In 1934, there were more than 1,800 strikes involving more than 1.4 million workers. General strikes followed walkouts by dock workers in San Francisco, truckers in Minneapolis and auto parts workers in Toledo.
In reaction, President Franklin D. Roosevelt and the Democratic-controlled Congress enacted the National Labor Relations Act in 1935. A key piece of this new labor policy: a National Labor Relations Board (NLRB) with clear, strong enforcement powers.
Today, under the watch of another Democratic president and a Democratic majority in the Senate, the NLRB is now in danger of being completely stripped of its authority. The protections that workers fought and died for, already diminished by subsequent legislation and court decisions, will soon disappear if the Senate fails to confirm the president’s nominees before its summer recess.
There are only three current members sitting on the five-seat NLRB. The constitutionality of the three recess appointments has been voided by the U.S Circuit Court of Appeals for the D.C. Circuit, and Chairman Mark Pearce’s term will expire in August.
If the Senate does not act, we’ll soon be celebrating Labor Day without any labor law. Zero enforcement and no protections for 80 million American workers in the private sector.
That’s why on July 2, Communications Workers of America activists and our allies will be hitting the streets to put pressure on our senators.
On this National Day of Action, CWAers and partners will rally in San Francisco, St. Louis, Little Rock, Ark., Dallas and Austin, Texas, Chicago and more than a dozen other cities.
Activists will deliver hundreds more handwritten letters to Senate offices in Delaware, Illinois, Indiana, Michigan, Missouri, Ohio and Wisconsin demanding that their senators change the rules on Senate confirmations to allow an up-or-down vote on nominations, assuming Republicans continue to block a vote on these and other nominations.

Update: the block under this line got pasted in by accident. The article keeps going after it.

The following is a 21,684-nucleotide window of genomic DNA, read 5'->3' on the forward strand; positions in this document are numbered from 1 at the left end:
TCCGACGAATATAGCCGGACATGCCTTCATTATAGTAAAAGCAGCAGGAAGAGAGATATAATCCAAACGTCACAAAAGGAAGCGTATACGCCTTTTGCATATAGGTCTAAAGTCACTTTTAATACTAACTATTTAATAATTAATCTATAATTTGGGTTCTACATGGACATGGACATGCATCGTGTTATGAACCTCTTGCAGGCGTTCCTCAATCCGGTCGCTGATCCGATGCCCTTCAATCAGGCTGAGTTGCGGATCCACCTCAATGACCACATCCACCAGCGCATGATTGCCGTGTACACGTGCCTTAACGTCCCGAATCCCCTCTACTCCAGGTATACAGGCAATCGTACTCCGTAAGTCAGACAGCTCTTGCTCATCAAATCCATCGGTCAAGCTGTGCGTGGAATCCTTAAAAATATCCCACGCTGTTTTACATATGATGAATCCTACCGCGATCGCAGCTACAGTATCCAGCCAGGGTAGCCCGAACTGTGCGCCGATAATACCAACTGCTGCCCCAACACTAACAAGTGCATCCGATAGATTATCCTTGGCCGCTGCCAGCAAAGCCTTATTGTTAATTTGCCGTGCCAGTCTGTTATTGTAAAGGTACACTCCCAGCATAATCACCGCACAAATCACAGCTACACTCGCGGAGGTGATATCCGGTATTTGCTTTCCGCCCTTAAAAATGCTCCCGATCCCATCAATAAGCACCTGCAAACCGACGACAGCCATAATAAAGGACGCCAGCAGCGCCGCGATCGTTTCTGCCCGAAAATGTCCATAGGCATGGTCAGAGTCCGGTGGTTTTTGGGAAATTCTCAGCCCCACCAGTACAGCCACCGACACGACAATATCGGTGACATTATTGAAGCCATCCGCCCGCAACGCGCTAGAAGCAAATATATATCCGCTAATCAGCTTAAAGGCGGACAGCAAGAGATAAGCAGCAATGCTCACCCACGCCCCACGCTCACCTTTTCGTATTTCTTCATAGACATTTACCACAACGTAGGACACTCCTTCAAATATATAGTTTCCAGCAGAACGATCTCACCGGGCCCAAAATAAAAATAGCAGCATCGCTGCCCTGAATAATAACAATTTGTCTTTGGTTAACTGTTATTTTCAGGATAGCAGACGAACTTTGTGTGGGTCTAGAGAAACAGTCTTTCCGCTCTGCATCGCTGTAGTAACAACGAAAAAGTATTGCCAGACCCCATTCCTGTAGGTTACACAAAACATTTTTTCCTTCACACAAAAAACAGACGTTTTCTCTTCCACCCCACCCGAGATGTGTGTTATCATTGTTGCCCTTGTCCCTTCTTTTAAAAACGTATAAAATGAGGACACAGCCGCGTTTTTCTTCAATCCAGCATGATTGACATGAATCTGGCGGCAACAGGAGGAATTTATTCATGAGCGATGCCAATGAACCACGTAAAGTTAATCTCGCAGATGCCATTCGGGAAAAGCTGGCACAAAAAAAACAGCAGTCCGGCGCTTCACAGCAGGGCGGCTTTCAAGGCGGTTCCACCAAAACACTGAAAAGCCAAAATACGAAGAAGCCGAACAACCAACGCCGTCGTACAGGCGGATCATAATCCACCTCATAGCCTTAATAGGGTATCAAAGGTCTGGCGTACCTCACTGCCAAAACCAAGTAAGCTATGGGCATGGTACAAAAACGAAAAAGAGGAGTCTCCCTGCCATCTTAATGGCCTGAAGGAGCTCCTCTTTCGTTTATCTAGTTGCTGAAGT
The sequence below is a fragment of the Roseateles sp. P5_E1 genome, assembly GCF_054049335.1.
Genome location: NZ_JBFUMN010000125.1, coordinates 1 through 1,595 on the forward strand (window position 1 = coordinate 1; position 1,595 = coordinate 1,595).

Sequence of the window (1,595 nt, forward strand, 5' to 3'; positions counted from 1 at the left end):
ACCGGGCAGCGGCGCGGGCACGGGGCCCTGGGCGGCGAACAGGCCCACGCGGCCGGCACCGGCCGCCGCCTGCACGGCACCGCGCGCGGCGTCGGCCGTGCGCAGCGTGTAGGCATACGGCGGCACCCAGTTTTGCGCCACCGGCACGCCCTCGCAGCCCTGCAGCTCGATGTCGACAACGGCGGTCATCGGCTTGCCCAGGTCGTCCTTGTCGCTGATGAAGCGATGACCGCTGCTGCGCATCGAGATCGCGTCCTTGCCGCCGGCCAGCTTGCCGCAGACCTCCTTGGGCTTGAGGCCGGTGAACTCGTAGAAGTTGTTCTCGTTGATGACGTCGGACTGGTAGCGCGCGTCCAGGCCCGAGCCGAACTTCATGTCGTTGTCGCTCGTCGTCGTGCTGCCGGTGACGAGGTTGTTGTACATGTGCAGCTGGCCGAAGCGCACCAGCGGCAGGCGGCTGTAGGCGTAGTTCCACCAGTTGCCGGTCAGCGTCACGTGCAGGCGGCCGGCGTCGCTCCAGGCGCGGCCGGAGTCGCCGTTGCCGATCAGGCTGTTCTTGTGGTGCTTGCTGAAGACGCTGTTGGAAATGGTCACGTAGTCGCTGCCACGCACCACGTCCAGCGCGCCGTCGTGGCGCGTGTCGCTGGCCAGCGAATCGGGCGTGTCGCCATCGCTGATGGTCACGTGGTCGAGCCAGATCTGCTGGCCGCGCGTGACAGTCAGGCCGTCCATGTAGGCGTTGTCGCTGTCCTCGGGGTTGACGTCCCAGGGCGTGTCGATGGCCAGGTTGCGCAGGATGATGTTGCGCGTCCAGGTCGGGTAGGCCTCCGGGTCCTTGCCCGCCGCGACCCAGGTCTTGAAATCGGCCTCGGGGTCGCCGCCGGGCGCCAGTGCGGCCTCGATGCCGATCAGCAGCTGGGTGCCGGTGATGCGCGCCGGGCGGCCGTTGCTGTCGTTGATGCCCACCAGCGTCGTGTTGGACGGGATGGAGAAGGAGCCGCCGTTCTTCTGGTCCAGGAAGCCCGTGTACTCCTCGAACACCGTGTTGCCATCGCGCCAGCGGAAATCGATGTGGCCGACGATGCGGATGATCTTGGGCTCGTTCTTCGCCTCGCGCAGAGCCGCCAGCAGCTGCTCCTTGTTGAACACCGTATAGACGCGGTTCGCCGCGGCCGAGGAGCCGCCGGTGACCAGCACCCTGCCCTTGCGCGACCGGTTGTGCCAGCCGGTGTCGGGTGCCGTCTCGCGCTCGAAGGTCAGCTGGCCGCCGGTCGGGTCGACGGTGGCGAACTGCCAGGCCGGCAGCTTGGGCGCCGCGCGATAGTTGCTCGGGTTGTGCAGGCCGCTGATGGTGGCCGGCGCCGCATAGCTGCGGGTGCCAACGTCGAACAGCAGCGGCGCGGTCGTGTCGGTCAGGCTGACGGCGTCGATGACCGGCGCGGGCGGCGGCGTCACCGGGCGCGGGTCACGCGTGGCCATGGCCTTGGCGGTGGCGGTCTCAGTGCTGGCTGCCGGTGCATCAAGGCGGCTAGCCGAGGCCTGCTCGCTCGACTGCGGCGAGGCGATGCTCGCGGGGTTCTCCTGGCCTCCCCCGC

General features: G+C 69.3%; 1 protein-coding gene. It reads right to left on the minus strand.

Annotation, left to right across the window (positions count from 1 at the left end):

Our members will be leafleting at worksites and making cell phone calls to Democratic senators across the nation and, when possible, scheduling meetings with senators and staff over the July 4 recess.
But lined up against us is the U.S. Chamber of Commerce, most corporate labor law firms, the Republican Party apparatus, much of U.S. management, major right-wing funders and their media allies. This side is convinced they can negotiate a 2–2 labor board, where the two conservative Republicans vetted first by Senate Minority Leader Mitch McConnell and then nominated by the White House would offset two Democrats with the third never receiving a confirmation vote. That alliance has some reach inside the Democratic side of the Senate; some of the groups raise money for some Democrats, so they have a voice in the caucus on issues like this one. They are equally opposed to confirmation of Consumer Financial Protection Bureau Director Richard Cordray and also oppose other presidential nominations, both executive and judicial.
Republicans, at their convention last summer, made it clear they oppose every vital aspect of labor law for workers. When the Dodd-Frank Act was passed, they made it clear they would stop a director from being confirmed, whether that was Elizabeth Warren or anyone else. Democrats now will need to decide which side they are on. We could be the first generation of working Americans since 1935 to not have the protections of the NLRB. But if we stand up and fight back now, we can be heard and make a difference.
Imagine a Labor Day Without Labor Law is a crosspost from The Huffington Post.